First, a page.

Price: $1 per person to get in.
King’s Village Shopping Center
Don’t want to leave Waikiki for a good shopping experience? Then don’t! Although I have heard they will be tearing this place down and making into a condominium complex, before that happens you can shop here! Little shops sprinkled with history and authentic foods from all over Asia is what you’ll see here.
If you’re coming to Hawai’i bring your camera! I couldn’t believe it could be more beautiful in person than it is in camera. O’ahu is filled with mountain views, ocean views, and city views at nearly every angle. You won’t want to put the camera away. Even if you don’t have a DSRL camera after this you may want to buy one. It’s that beautiful. I don’t think I’ve ever been to a more photogenic place (I wonder if I’ll eat my words later). An underwater camera might also be worth it.
Mount Tantalus Lookout
This place is actually a bit tough to get to. No buses come near it. The closest goes over 2 miles away. You’ll need a car if you want to go there that’s for sure. It’s at the end of a narrow road and only has a few places to park. Once you’re there though you’ll see all of Honolulu, the ocean, and then some.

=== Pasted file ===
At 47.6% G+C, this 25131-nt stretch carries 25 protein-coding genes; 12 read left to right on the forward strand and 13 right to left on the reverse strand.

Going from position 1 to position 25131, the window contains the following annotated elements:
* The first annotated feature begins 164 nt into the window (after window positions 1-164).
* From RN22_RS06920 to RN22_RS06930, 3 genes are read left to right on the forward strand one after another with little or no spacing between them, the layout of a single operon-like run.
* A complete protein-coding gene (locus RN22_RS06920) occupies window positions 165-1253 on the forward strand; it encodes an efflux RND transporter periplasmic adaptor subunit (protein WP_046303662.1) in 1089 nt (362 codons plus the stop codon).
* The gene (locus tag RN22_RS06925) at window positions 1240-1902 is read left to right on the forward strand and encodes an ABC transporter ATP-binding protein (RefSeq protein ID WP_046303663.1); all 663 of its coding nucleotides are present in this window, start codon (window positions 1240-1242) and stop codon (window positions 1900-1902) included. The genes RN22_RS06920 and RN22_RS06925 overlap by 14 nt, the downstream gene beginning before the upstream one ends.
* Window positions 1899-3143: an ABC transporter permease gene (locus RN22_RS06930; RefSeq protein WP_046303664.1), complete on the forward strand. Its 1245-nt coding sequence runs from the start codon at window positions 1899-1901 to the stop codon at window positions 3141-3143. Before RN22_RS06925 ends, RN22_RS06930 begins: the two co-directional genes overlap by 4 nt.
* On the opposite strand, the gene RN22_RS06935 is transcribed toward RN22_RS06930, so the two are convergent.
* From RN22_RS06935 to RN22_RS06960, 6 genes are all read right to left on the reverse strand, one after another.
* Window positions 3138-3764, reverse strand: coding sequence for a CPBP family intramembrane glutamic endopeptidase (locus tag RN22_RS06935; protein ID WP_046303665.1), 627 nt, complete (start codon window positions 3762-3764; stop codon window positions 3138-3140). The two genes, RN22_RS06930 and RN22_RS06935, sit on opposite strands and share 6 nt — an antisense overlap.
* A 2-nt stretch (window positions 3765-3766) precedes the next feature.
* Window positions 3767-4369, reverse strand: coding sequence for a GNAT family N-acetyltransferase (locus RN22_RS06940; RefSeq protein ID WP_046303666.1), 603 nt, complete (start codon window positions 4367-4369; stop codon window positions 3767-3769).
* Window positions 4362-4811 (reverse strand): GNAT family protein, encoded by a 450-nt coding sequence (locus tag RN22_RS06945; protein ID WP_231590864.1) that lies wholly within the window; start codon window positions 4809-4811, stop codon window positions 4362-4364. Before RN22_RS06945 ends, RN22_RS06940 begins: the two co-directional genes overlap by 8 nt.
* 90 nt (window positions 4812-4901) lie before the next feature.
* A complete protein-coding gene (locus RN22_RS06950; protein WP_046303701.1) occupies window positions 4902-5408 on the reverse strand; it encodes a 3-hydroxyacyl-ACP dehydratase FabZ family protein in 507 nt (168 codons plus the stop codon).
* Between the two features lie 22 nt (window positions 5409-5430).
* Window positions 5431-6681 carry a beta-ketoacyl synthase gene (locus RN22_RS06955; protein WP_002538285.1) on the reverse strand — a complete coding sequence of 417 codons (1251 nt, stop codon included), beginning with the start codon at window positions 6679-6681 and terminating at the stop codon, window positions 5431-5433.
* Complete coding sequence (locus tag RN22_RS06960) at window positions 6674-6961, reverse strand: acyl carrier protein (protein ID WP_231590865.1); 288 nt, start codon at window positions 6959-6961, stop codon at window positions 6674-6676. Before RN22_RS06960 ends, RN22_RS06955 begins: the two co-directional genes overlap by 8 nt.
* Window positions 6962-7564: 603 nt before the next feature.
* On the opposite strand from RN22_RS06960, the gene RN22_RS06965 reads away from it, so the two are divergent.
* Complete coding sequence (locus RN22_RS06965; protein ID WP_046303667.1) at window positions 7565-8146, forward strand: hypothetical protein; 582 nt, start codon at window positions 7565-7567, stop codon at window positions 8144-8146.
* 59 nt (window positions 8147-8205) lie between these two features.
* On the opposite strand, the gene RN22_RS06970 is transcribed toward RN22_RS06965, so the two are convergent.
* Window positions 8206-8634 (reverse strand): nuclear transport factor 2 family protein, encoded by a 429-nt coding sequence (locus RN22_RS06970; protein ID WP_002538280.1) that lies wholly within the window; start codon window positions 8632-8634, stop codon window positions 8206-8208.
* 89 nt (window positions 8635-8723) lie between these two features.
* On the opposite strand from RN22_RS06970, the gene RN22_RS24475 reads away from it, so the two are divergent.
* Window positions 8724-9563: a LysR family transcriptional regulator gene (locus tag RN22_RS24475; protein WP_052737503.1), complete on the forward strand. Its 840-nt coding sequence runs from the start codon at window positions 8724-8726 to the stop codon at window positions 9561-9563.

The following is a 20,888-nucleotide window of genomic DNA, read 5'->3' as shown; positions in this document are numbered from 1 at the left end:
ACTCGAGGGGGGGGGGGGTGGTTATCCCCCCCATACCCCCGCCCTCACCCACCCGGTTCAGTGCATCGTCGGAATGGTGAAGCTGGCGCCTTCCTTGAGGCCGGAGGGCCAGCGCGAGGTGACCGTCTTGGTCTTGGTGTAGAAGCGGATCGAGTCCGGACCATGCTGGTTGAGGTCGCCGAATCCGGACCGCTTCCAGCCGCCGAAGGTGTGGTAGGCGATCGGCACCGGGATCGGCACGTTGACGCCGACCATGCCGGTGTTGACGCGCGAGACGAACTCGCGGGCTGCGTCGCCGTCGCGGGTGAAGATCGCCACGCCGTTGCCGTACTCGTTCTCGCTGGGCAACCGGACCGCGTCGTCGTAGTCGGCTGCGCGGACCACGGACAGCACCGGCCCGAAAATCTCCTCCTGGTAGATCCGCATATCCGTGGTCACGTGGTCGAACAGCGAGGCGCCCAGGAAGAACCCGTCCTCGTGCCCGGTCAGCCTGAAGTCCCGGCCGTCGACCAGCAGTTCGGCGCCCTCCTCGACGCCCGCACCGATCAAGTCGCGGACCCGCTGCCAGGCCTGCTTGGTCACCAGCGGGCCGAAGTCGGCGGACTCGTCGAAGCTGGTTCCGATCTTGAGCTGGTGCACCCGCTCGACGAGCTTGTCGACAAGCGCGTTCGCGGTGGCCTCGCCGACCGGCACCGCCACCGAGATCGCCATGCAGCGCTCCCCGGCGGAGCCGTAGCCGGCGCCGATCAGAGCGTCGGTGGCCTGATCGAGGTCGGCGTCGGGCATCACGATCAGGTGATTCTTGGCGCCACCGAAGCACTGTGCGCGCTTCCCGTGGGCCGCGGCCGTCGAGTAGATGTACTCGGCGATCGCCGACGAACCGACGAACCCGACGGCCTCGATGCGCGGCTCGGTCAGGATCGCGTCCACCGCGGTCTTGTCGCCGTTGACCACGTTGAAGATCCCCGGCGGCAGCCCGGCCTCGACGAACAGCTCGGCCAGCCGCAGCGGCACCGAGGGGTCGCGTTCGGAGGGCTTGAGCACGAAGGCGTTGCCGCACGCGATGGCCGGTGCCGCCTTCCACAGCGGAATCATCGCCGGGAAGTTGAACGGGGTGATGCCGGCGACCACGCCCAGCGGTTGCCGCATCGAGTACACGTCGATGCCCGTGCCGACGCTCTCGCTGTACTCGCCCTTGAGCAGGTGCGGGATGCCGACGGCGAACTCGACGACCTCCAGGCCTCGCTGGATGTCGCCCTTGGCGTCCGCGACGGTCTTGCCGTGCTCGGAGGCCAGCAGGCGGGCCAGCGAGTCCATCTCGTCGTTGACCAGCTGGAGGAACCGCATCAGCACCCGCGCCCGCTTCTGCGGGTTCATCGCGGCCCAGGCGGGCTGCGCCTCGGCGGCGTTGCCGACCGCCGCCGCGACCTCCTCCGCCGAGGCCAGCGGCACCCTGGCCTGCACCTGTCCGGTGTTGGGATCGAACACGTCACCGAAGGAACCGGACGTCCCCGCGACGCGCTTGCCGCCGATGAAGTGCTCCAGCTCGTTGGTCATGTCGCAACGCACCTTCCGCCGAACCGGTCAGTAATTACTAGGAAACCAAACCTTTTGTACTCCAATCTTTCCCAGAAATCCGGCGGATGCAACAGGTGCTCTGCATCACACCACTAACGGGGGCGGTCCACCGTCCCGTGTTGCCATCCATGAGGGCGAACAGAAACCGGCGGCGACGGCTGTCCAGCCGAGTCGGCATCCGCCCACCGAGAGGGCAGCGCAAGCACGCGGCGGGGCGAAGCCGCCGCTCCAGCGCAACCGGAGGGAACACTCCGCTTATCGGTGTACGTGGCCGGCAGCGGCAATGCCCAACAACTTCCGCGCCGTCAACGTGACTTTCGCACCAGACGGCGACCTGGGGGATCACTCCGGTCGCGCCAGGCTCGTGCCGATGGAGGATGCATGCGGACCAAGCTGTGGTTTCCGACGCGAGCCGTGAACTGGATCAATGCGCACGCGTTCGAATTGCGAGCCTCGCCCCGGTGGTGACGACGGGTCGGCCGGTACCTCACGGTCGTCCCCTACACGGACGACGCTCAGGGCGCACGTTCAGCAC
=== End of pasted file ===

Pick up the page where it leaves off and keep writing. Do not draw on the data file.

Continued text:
Kaka’ako Waterfront Park
If you don’t like sand this is the “beach” for you. It’s all large volcanic rocks. When you get there, the homeless people in tents look creepy. Once you walk passed them without a problem it’ll be worth the view you get of Honolulu and the ocean. When the swells are high surfers are out and you can watch them for a while too. FYI the bathroom situation isn’t great, go beforehand if you must.
Kailua Beach Park